A lightning talk gives you two minutes (and one slide or video) to discuss a subject. Lightning talks are the perfect way to introduce yourself at the workshop.
You could talk about your work, an idea, a problem, a pitch for the CW Hackday or anything that's related to software and research, and ideally related to the software credit theme of CW16; alternatively you could focus on one of the sub-themes of collaborative working, data/code sharing,reproducible research or data science.
If you would like to present a lightning talk, let us know. You need to provide a title and a couple of sentences to describe the talk.
How quick is lightning?
Lightning is pretty quick: two minutes. You are also allowed only one slide or video. Neither slide nor video should require any interaction once put up or started. You'll be presenting alongside a countdown timer, so you'll have to keep to time. However, it's amazing how much you can present in two minutes.
If you want more time to investigate your subject, let us know and we will try and add it to our series of discussion sessions.
Lightning talks top tips
If you are preparing a lightning talk for CW16 please take a read of our handy tips. Remember CW16 is going to attract people who are interested in both software and research, so tailor your talk to meet their needs.
On Monday 21 March 2016, 10:25-11:00.
- CW16 : Open by Robert Davey. (Video)
- Reproducible science and research software by Sean McGeever. (Video)
- Some advice from my blog... by Robin Wilson. (Video)
- What do we know about RSEs? by Simon Hettrick. (Video)
- Making things easy to start with by Martin Jones. (Video)
- What is Critical Data Studies? by Heather Ford. (Video)
- Library Carpentry and other things by James Baker. (Video)
- Docker Container for GAP by Alexander Konovalov. (Video)
- Academic Software Jobs by Mario Antonioletti. (Video)
- CamFort: automated evolution and verification for computational science by Matthew Danish. (Video)
- TeSS Training Portal by Niall Beard. (Video)
On Monday 21 March 2016, 11:30-12:00.
- Putting myself out of a job by Swithun Crowe. (Video)
- Persistent Identification of Software: a building block to citation & curation by Catherine Jones. (Video)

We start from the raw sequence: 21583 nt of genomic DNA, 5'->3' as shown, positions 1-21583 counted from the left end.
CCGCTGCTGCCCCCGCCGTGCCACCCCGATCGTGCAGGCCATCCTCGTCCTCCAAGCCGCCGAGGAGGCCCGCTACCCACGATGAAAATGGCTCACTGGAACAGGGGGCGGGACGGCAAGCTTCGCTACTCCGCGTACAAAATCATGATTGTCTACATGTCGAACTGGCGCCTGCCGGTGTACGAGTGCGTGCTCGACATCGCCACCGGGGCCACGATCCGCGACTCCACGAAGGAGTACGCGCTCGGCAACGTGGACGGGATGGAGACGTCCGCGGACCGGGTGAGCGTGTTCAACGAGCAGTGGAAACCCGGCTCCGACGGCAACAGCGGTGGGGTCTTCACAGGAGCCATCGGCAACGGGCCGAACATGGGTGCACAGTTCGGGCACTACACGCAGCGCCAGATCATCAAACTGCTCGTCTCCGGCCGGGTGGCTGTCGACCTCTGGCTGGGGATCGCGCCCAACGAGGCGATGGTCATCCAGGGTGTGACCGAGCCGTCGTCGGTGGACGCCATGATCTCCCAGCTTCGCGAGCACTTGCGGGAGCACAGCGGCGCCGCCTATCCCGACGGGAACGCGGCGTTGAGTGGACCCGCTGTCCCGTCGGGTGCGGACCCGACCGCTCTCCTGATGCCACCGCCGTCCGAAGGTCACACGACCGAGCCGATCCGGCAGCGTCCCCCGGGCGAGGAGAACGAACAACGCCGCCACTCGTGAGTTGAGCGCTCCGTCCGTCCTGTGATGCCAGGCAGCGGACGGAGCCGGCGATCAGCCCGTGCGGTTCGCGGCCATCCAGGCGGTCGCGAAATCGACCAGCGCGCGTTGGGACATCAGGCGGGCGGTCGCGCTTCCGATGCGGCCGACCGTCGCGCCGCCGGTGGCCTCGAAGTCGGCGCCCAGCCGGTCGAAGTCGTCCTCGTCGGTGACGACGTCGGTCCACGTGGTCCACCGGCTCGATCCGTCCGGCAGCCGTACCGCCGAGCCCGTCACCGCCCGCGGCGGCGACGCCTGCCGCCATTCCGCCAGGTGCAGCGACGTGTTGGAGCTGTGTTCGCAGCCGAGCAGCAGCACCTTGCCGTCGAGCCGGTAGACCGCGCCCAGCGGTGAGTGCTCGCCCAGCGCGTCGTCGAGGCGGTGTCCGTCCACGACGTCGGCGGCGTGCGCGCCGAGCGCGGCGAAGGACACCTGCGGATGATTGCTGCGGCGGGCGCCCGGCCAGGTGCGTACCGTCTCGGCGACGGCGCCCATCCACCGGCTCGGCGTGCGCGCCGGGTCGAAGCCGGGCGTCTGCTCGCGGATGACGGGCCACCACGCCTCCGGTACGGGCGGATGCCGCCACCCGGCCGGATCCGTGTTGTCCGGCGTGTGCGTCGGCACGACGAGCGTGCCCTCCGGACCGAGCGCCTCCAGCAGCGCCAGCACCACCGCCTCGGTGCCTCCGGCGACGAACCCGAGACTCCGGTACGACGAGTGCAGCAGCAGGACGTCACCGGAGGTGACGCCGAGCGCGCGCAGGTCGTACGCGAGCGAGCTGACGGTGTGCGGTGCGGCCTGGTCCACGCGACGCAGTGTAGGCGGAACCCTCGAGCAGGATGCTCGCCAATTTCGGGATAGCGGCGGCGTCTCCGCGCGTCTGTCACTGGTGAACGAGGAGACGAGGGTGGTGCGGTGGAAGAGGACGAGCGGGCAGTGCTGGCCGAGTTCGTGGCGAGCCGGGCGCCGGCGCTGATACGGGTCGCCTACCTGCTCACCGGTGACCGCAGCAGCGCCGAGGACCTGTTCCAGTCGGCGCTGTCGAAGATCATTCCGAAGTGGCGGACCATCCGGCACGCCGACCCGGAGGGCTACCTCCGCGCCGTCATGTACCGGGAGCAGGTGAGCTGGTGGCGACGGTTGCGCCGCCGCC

- Software Credit through accreditation? by Craig MacLachlan. (Video)
- A paper with a large number of authors to ensure credit for software by Vince Knight. (Video)
- A rant about email by David Perez-Suarez. (Video)
- Tackling fusion data silos by Alys Brett. (Video)
- Sound tools for real-time audio tasks by Amy Beeston. (Video)
- Open Source Research Software Guidelines by Mateusz Kuzak. (Video)
- Introducing "Shit Data" by Iza Romanowska. (Video)
- BoneJ2 - migrating with ImageJ2 by Richard Domander. (Video)
On Monday 21 March 2016, 13:00-14:00.
- ChemBio Hub - a flexible research data management platform by Karen Porter. (Video)
- Instant mess by Raniere Silva. (Video)
- The BioJS Open Source Library of Data Representation Web Components by Manuel Corpas. (Video)
- Libre Graphics Meeting 2016 by Larisa Blazic. (Video)
- Big Data' tools and HPC: Heaven or Hell? by Martin Callaghan. (Video)
- Reproducible Computer Science by Caroline Jay. (Video)
- What the REF? by Neil Chue Hong. (Video)
- The SKA Challenge by Nick Rees. (Video)
- The UK RSE Conference and AGM 2016 by Robert Haines. (Video)
- BioSchemas by Niall Beard. (Video)
- Nekkloud: Spectral/hp element analysis on clusters and clouds by Jeremy Cohen. (Video)
- Fine-grained citations with CWL tool descriptions by Michael Crusoe. (Video)
- A Programme for the Development of Computational and Digital Research Capacity in South Africa and Africa by Anelda van der Walt. (Video)
- What is qLegal? by Clemenze Tanzi. (Video)
- Accident and Emergency of Research Software Engineering by Mike Croucher. (Video)
- What goes into a Software Carpentry workshop by Jonah Duckles. (Video)